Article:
by Angelika Ursula Dietrich
by Angelika Ursula Dietrich
MAJESTIC, admirably, endurance
After the end of the Nez Perce War in the 1870s, many of the horses belonging to the Nez Perce were confiscated by the U.S. Army and sold off or killed. The Nez Perce people that survived the war were forced to settle in reservations and coerced to become farmers rather than horse breeders. They were allowed to keep few horses, and were forced by the authorities to mate their stallions with Quarter Horse mares to create horses deemed more suitable for agriculture.
The Nez Perce horse breeding program
In 1994, the Nez Perce tribe in Idaho started a horse breeding program with the idea of crossbreeding Appaloosa horses with a Central Asian breed called Akhal-Teke to produce a new breed: The Nez Perce Horse.
Based in Lapwai, Idaho, the program was, and is, aiming to help restore the traditional horse breeding culture of the Nez Perce.
The start of the Nez Perce horse breeding program was jointly financed by the Nez Perce tribe, the United States Department of Health and Human Services, and a nonprofit called The First Nations Development Institute.
The Nez Perce Horse
The Nez Perce Horse is a spotted horse breed derived from old-line Appaloosa (the Wallowa herd) and Central-Asians horse belonging to the Akhal-Teke breed.
The formal registry for these horses is the Nez Perce Horse Registry (NPHR).
Source and more information available at http://www.appaloosamuseum.org/the-nez-perce-horse/
ANGELIKA URSULA DIETRICH, owner and publisher of Wild Horses Thunder and Wild Horses Media Productions, is a professional Photographer, Videographer, Publisher, Writer, Social Media Consultant, and Website Developer.
Angelika's photography work has been displayed on the front cover of Idaho Magazine (2022), the Nimiipuu Tribal Tribune, Cowboy Lifestyle Network (2021), Cowboys & Indians (2016 & 2018), and in various Oregon and Washington entertainment and vacation publications, Chief Joseph Days Rodeo Program and website (2012-2020), at Art Gallery Festivals, private businesses, as well as for display advertisement for many clients in and out of Wallowa County including the Wallowa County Chieftain (2003-2007). Between 2007 and 2009, Angelika worked in radio as the news and sports director for owners Lee and Carol Lee Perkins at KWVR Radio in Enterprise, Oregon. After the station was sold, she created Wallowa Valley Online, an independent online news magazine publishing and writing news and engaging in photojournalism. After ten years of Wallowa Valley Online, Angelika decided to concentrate on her professional photography, write more human interest stories, and volunteer at the Nez Perce Wallowa Homeland.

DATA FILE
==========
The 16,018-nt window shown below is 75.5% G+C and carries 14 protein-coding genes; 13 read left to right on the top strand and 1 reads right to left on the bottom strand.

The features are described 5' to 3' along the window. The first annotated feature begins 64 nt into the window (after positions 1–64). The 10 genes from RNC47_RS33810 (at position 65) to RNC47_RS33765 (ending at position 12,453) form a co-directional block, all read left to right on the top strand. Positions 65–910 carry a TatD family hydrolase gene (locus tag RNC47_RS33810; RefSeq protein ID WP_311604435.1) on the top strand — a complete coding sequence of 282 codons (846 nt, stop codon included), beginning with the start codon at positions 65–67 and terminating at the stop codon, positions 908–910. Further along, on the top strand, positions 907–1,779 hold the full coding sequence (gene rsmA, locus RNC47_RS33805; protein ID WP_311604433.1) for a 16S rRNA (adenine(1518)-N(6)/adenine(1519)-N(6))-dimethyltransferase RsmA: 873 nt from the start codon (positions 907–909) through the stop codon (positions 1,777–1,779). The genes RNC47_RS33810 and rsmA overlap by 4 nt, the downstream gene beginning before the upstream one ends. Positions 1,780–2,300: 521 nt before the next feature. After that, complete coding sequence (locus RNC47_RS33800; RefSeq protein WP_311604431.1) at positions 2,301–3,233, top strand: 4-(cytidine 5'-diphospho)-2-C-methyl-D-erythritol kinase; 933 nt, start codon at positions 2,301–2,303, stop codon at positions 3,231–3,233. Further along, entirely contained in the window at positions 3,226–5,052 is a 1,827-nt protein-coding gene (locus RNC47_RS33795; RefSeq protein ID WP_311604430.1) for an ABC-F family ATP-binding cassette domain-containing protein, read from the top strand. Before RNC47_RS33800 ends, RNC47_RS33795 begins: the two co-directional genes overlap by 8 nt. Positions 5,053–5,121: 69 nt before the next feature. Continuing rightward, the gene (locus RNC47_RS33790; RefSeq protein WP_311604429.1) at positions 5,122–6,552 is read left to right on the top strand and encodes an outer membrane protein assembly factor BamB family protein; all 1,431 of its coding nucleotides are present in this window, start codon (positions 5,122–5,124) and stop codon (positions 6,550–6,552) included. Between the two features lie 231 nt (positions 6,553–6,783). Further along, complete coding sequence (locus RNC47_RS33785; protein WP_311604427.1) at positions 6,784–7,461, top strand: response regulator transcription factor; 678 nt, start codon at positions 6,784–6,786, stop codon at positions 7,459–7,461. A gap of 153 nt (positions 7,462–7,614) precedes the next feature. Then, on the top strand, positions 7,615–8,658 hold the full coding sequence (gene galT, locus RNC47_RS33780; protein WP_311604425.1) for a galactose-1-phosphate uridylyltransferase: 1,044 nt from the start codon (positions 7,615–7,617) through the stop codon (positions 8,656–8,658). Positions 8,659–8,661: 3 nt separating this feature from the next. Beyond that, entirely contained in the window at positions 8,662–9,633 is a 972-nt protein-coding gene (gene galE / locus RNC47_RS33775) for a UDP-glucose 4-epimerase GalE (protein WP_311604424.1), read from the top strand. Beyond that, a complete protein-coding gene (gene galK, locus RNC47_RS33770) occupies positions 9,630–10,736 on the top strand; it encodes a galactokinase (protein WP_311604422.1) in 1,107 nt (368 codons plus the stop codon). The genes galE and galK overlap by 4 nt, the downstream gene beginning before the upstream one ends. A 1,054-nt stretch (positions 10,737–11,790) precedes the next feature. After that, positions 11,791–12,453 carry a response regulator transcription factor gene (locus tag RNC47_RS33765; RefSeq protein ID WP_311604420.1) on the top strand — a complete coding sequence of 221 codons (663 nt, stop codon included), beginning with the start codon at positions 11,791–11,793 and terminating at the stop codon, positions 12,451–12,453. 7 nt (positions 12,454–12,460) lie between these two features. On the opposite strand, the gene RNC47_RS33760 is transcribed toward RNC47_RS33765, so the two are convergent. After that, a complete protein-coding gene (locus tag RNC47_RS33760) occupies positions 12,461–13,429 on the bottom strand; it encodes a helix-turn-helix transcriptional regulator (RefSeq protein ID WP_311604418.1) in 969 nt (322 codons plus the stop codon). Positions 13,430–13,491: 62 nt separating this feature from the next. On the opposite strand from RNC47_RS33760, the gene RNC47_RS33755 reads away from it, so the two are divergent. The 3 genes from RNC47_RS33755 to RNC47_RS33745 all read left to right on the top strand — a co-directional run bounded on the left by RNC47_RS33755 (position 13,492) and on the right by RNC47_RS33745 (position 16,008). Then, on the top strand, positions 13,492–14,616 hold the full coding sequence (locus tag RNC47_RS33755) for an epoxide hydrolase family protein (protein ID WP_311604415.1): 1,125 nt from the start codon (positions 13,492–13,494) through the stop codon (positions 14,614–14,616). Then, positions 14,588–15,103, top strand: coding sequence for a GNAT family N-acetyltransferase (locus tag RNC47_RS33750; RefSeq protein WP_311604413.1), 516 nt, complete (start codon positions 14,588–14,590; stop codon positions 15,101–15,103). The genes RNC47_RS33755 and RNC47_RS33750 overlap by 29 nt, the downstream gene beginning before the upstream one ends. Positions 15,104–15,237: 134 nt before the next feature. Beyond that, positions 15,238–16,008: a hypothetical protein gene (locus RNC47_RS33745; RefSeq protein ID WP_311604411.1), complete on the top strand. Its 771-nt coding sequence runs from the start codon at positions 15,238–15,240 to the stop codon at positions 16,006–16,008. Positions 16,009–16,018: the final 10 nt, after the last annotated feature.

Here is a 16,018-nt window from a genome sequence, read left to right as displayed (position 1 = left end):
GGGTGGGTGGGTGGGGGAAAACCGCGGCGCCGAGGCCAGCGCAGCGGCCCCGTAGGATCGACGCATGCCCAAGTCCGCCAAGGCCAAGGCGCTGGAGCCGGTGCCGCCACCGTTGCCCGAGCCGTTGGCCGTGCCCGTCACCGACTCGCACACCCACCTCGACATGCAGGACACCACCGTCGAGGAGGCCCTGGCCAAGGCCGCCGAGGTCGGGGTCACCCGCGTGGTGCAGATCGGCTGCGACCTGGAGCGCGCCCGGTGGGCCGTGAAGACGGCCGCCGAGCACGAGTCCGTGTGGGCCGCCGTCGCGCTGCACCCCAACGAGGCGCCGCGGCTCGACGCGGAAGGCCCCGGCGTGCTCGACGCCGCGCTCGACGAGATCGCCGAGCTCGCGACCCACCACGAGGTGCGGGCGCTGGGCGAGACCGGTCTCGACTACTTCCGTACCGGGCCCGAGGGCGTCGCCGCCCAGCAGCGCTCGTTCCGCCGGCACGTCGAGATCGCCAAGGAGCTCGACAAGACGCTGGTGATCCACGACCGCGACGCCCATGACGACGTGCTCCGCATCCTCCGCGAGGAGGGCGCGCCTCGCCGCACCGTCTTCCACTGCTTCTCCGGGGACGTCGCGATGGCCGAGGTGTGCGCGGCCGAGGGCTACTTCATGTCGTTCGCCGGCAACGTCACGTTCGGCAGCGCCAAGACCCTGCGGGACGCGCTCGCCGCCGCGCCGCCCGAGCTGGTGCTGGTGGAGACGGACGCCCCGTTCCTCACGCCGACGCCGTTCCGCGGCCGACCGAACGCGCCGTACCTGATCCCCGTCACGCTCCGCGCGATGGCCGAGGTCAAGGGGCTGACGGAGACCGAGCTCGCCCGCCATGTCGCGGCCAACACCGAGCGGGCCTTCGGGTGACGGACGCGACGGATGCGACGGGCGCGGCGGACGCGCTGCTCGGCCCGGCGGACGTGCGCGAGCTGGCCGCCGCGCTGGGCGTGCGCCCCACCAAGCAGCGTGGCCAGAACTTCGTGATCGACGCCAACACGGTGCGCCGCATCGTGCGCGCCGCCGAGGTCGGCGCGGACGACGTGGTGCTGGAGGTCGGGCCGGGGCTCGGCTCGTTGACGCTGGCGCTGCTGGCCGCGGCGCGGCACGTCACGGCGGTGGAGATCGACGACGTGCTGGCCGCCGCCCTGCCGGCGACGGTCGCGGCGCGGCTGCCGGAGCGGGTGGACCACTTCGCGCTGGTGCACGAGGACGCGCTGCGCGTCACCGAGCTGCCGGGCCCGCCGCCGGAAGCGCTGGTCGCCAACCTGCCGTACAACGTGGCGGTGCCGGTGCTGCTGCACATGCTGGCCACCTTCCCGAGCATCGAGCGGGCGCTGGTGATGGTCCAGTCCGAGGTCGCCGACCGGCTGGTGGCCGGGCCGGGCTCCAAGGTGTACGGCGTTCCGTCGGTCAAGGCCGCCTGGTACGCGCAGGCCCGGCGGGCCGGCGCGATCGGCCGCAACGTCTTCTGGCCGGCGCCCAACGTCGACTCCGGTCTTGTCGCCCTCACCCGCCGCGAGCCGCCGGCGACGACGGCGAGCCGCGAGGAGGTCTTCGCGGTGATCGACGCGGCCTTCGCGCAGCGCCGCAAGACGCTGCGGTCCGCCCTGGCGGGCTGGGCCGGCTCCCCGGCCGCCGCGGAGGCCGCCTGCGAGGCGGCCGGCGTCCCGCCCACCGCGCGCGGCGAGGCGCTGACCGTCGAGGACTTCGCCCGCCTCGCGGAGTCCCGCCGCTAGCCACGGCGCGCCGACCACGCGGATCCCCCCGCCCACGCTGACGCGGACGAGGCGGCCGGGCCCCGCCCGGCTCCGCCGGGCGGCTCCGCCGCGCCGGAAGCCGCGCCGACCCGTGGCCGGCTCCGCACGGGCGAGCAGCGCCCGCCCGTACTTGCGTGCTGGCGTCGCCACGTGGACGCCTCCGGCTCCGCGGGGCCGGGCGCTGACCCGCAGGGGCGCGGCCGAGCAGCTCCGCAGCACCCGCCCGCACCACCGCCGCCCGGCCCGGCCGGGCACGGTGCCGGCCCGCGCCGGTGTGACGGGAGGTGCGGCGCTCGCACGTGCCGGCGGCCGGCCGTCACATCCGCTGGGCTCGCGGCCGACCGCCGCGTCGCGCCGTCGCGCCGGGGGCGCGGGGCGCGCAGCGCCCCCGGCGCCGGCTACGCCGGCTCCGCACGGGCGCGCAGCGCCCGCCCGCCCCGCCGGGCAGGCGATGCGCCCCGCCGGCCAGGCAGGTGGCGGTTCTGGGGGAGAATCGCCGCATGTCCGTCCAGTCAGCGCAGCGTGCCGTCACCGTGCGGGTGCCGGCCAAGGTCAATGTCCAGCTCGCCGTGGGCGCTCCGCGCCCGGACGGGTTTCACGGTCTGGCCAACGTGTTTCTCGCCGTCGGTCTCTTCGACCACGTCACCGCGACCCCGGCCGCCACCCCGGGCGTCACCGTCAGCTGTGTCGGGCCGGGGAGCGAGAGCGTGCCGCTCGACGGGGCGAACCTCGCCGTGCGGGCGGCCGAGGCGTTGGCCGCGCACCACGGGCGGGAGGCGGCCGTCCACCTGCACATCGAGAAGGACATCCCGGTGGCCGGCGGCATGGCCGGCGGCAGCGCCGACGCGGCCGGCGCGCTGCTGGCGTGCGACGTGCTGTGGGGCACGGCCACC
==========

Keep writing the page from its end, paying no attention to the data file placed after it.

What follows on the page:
Regarding my writing: "As a grandchild of post-war Europe (ethnic ancestry Bohemian/Austrian/German) and former Army spouse, I have lived and visited many places across the globe. Wallowa County, Oregon, has been my home since 2002. I am the daughter of a mom whose country violently vanished post-WWII. Her family was forcefully removed from Bohemia in 1946 when she was only six years young and sent to West Germany in cattle wagons. Her life story has tremendously impacted my own and formed my views on humanity and, at times, the lack thereof.
My formal college education is in the nursing field and psychology, which finds itself in my work as a writer and photographer. I am a humanitarian by heart and soul." ~Angelika Ursula Dietrich